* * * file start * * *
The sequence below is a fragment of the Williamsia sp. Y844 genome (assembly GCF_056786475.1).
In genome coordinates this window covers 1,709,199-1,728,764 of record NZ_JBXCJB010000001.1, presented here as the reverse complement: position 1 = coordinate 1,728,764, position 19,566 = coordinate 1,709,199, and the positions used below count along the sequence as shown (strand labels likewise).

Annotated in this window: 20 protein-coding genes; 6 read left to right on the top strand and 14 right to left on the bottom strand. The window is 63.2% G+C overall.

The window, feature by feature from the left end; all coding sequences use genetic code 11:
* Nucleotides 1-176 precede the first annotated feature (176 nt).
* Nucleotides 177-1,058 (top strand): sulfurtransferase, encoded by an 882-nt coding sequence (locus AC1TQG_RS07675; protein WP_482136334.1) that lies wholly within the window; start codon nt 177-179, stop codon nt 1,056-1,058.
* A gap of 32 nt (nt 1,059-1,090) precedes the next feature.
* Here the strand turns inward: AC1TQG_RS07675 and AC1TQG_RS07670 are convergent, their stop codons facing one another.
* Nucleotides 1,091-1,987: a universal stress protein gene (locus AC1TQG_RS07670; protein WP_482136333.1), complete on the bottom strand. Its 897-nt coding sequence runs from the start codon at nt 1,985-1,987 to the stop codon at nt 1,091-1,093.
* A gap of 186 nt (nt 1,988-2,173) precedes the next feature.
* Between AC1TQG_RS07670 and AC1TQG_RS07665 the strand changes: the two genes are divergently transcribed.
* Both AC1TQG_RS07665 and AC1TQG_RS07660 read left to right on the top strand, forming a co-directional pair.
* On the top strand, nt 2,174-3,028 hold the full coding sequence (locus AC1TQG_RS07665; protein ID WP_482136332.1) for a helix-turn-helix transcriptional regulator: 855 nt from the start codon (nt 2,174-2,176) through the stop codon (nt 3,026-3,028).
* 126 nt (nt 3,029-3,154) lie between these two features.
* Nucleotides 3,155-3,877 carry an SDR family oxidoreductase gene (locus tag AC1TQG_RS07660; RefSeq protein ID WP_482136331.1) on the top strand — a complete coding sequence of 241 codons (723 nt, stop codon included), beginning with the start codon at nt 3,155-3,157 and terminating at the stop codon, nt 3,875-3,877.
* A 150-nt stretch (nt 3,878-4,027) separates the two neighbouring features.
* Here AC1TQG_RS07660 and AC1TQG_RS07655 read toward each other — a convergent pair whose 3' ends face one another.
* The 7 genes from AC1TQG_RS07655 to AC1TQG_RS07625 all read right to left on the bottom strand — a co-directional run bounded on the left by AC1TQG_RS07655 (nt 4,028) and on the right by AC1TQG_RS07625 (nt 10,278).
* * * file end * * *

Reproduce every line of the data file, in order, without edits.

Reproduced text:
The sequence below is a fragment of the Williamsia sp. Y844 genome (assembly GCF_056786475.1).
In genome coordinates this window covers 1,709,199-1,728,764 of record NZ_JBXCJB010000001.1, presented here as the reverse complement: position 1 = coordinate 1,728,764, position 19,566 = coordinate 1,709,199, and the positions used below count along the sequence as shown (strand labels likewise).

Annotated in this window: 20 protein-coding genes; 6 read left to right on the top strand and 14 right to left on the bottom strand. The window is 63.2% G+C overall.

The window, feature by feature from the left end; all coding sequences use genetic code 11:
* Nucleotides 1-176 precede the first annotated feature (176 nt).
* Nucleotides 177-1,058 (top strand): sulfurtransferase, encoded by an 882-nt coding sequence (locus AC1TQG_RS07675; protein WP_482136334.1) that lies wholly within the window; start codon nt 177-179, stop codon nt 1,056-1,058.
* A gap of 32 nt (nt 1,059-1,090) precedes the next feature.
* Here the strand turns inward: AC1TQG_RS07675 and AC1TQG_RS07670 are convergent, their stop codons facing one another.
* Nucleotides 1,091-1,987: a universal stress protein gene (locus AC1TQG_RS07670; protein WP_482136333.1), complete on the bottom strand. Its 897-nt coding sequence runs from the start codon at nt 1,985-1,987 to the stop codon at nt 1,091-1,093.
* A gap of 186 nt (nt 1,988-2,173) precedes the next feature.
* Between AC1TQG_RS07670 and AC1TQG_RS07665 the strand changes: the two genes are divergently transcribed.
* Both AC1TQG_RS07665 and AC1TQG_RS07660 read left to right on the top strand, forming a co-directional pair.
* On the top strand, nt 2,174-3,028 hold the full coding sequence (locus AC1TQG_RS07665; protein ID WP_482136332.1) for a helix-turn-helix transcriptional regulator: 855 nt from the start codon (nt 2,174-2,176) through the stop codon (nt 3,026-3,028).
* 126 nt (nt 3,029-3,154) lie between these two features.
* Nucleotides 3,155-3,877 carry an SDR family oxidoreductase gene (locus tag AC1TQG_RS07660; RefSeq protein ID WP_482136331.1) on the top strand — a complete coding sequence of 241 codons (723 nt, stop codon included), beginning with the start codon at nt 3,155-3,157 and terminating at the stop codon, nt 3,875-3,877.
* A 150-nt stretch (nt 3,878-4,027) separates the two neighbouring features.
* Here AC1TQG_RS07660 and AC1TQG_RS07655 read toward each other — a convergent pair whose 3' ends face one another.
* The 7 genes from AC1TQG_RS07655 to AC1TQG_RS07625 all read right to left on the bottom strand — a co-directional run bounded on the left by AC1TQG_RS07655 (nt 4,028) and on the right by AC1TQG_RS07625 (nt 10,278).